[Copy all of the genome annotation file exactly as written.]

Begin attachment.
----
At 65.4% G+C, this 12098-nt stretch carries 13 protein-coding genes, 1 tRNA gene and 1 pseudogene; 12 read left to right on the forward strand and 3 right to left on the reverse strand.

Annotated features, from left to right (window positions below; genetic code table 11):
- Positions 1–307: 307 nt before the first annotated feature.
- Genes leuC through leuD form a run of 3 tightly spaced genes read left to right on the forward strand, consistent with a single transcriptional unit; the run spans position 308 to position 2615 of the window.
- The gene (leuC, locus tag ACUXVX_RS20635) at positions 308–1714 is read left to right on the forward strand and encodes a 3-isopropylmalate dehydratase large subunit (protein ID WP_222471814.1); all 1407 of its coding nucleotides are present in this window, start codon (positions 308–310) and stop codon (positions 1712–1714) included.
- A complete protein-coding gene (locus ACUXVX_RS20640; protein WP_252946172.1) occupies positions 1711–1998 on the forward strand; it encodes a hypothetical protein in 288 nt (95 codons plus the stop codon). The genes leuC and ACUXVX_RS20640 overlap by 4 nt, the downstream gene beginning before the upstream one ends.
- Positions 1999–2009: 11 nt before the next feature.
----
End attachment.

At 65.4% G+C, this 12098-nt stretch carries 13 protein-coding genes, 1 tRNA gene and 1 pseudogene; 12 read left to right on the forward strand and 3 right to left on the reverse strand.

Annotated features, from left to right (window positions below; genetic code table 11):
- Positions 1–307: 307 nt before the first annotated feature.
- Genes leuC through leuD form a run of 3 tightly spaced genes read left to right on the forward strand, consistent with a single transcriptional unit; the run spans position 308 to position 2615 of the window.
- The gene (leuC, locus tag ACUXVX_RS20635) at positions 308–1714 is read left to right on the forward strand and encodes a 3-isopropylmalate dehydratase large subunit (protein ID WP_222471814.1); all 1407 of its coding nucleotides are present in this window, start codon (positions 308–310) and stop codon (positions 1712–1714) included.
- A complete protein-coding gene (locus ACUXVX_RS20640; protein WP_252946172.1) occupies positions 1711–1998 on the forward strand; it encodes a hypothetical protein in 288 nt (95 codons plus the stop codon). The genes leuC and ACUXVX_RS20640 overlap by 4 nt, the downstream gene beginning before the upstream one ends.
- Positions 1999–2009: 11 nt before the next feature.